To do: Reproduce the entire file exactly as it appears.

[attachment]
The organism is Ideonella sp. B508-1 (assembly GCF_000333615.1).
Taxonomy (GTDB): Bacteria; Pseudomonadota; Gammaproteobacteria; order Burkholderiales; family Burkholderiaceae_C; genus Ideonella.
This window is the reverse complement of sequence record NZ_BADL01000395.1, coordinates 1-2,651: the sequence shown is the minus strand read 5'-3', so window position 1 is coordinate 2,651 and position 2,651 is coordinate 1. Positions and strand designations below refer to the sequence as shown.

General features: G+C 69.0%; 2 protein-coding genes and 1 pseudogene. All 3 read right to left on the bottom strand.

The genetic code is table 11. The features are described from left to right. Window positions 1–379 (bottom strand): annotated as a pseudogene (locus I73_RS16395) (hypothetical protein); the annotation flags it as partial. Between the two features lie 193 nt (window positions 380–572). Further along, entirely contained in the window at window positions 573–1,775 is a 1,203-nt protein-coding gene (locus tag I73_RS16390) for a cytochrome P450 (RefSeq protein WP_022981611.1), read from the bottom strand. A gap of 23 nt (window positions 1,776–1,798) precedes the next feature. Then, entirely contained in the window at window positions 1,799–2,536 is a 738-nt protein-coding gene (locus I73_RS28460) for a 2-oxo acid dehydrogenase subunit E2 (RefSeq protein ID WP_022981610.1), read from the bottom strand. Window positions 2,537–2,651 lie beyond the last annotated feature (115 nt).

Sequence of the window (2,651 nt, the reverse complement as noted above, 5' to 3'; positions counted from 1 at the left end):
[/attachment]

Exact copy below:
The organism is Ideonella sp. B508-1 (assembly GCF_000333615.1).
Taxonomy (GTDB): Bacteria; Pseudomonadota; Gammaproteobacteria; order Burkholderiales; family Burkholderiaceae_C; genus Ideonella.
This window is the reverse complement of sequence record NZ_BADL01000395.1, coordinates 1-2,651: the sequence shown is the minus strand read 5'-3', so window position 1 is coordinate 2,651 and position 2,651 is coordinate 1. Positions and strand designations below refer to the sequence as shown.

General features: G+C 69.0%; 2 protein-coding genes and 1 pseudogene. All 3 read right to left on the bottom strand.

The genetic code is table 11. The features are described from left to right. Window positions 1–379 (bottom strand): annotated as a pseudogene (locus I73_RS16395) (hypothetical protein); the annotation flags it as partial. Between the two features lie 193 nt (window positions 380–572). Further along, entirely contained in the window at window positions 573–1,775 is a 1,203-nt protein-coding gene (locus tag I73_RS16390) for a cytochrome P450 (RefSeq protein WP_022981611.1), read from the bottom strand. A gap of 23 nt (window positions 1,776–1,798) precedes the next feature. Then, entirely contained in the window at window positions 1,799–2,536 is a 738-nt protein-coding gene (locus I73_RS28460) for a 2-oxo acid dehydrogenase subunit E2 (RefSeq protein ID WP_022981610.1), read from the bottom strand. Window positions 2,537–2,651 lie beyond the last annotated feature (115 nt).

Sequence of the window (2,651 nt, the reverse complement as noted above, 5' to 3'; positions counted from 1 at the left end):